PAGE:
I don’t know what the hell is more disordered than two people you dearly love dying within three weeks of one another.
After I pulled myself together, I walked into Charley’s art room and took in the chaos around me. Charley’s outlet was oil painting and he could transform a canvas into a gorgeous landscape. The room was covered in oil paintings. Canvases everywhere, full of flowers, waterfalls, trees, landscapes, beaches… you name it. The painting I was there to retrieve was an extremely large canvas depicting the Nā Pali coast of Kaua’i, Hawai’i, for Tyler and I. Charley had never finished it and seeing it there, on his easel, it perfectly depicted a life interrupted. Entropy. Tyler and I had mentioned to our friend, John, that there might be a painting we would want him to finish. But looking at it on that Monday, I wondered if we should just leave it alone. Hang it, unfinished. Or, destroy it. Convert that energy to something else.
No matter how many people were in the house in Suches, it held laughter. Betty’s loud, boisterous laughs. Charley’s low chuckles. The various high and low, fast and slow titters of whatever family and friends were visiting. It always made me happy, being in that house. Because I was always surrounded by love. With such an uncertain standing in my own family, the mountain home of Betty and Charley Dobson was my safe haven. I could hike the Appalachian Trail, sit at the foot of waterfalls, walk through rhododendron forests, or sit on a thick bed of moss and just listen. And, when I was done recharging, I could walk through the front doors and be unconditionally loved for who I was and am. There were no lies in Suches. No subterfuge. Just pure acceptance.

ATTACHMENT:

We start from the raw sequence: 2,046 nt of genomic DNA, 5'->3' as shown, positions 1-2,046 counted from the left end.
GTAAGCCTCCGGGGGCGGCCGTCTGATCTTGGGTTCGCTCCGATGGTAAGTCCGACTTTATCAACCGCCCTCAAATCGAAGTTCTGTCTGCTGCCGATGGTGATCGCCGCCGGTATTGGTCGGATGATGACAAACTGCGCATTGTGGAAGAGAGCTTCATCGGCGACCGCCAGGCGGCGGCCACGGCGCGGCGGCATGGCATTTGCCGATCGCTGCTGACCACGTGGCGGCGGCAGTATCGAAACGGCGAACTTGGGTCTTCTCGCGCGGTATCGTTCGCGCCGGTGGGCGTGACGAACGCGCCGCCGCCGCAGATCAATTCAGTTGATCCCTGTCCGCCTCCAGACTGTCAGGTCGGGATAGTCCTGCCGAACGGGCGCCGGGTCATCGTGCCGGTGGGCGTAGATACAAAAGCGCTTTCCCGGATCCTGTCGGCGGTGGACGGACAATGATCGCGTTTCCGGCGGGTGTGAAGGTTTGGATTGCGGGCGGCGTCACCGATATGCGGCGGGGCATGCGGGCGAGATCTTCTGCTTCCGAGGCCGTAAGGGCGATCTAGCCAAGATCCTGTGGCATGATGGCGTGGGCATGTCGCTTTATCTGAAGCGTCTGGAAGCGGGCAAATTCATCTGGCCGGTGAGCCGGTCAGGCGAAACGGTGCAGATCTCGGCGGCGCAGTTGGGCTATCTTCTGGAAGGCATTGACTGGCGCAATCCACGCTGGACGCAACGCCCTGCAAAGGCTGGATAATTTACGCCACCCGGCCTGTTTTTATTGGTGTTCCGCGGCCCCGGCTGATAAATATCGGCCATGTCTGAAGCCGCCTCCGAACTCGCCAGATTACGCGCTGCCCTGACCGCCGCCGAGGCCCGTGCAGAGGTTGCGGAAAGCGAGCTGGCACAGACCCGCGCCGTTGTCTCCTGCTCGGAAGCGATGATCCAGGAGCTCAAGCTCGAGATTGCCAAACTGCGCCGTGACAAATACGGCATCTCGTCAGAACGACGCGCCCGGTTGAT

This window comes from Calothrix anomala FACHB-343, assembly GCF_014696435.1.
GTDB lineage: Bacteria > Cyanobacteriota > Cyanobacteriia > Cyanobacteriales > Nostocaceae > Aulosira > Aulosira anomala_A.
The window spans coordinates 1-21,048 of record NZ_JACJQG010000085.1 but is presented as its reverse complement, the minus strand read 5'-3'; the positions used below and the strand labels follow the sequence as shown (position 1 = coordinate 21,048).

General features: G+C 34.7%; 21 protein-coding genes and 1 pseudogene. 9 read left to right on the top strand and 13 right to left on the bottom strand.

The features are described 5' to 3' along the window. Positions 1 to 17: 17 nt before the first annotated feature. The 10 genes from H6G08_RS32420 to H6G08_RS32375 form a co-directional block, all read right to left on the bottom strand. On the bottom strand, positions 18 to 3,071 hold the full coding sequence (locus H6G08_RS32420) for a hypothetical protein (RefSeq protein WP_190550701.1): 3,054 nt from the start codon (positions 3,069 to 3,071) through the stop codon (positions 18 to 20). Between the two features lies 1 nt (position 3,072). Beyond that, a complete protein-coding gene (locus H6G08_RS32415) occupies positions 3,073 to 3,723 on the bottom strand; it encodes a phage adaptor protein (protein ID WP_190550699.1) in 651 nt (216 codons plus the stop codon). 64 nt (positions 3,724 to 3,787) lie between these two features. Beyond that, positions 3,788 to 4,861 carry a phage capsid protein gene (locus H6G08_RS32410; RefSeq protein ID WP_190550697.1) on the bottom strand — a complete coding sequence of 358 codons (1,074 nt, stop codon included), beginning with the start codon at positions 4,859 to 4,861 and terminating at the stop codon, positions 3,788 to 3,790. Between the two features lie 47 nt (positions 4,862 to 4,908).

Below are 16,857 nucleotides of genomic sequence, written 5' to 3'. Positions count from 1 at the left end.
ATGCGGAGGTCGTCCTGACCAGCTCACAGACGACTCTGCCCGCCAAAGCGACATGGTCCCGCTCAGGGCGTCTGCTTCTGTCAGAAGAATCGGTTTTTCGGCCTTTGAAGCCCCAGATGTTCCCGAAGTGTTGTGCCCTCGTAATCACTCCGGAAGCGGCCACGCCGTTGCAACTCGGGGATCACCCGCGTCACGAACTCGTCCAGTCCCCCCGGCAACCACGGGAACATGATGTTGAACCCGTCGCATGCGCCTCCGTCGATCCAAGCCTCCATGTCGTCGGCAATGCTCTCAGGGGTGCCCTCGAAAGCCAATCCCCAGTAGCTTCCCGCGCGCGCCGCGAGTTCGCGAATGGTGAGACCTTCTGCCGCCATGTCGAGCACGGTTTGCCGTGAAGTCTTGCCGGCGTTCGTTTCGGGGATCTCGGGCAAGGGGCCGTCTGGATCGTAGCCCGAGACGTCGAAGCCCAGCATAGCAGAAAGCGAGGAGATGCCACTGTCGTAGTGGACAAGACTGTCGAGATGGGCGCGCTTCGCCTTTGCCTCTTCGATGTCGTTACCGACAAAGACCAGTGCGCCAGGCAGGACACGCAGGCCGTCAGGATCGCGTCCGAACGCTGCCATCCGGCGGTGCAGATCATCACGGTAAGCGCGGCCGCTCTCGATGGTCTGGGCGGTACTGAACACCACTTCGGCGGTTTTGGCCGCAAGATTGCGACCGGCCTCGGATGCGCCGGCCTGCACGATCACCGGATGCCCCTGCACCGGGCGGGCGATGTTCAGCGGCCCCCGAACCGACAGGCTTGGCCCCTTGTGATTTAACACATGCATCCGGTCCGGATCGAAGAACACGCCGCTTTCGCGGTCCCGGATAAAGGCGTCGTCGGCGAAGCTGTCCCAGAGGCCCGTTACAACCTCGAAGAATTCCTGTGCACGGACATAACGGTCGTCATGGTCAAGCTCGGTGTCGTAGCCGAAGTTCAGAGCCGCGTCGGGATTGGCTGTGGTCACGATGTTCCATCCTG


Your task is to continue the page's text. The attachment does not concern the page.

The living room was full of boxes, overflowing with photo albums, tchotchkes, books, and what-not. Several years ago, when Betty and her siblings moved their mother to a care home in South Georgia, they emptied her house of her belongings, trying to decide what should go, stay, or be passed on. There had been some minor family strife over it and I remember saying to Betty, “I don’t want anything when you are gone. Because the only thing I’m going to want is you. And I can’t have you. So, I don’t want anything.” I still feel that way. As I walked past those boxes, knowing that the closets of this home were still stuffed full of tangible things, I shook my head at them. I gathered up a few pictures of my three children and saw, sitting off to the side, a set of glass mixing bowls I had bought Betty this past May for Mother’s Day. I cried again and decided to take those. They couldn’t bring Betty back, but maybe they could bring me a smidge closer to her.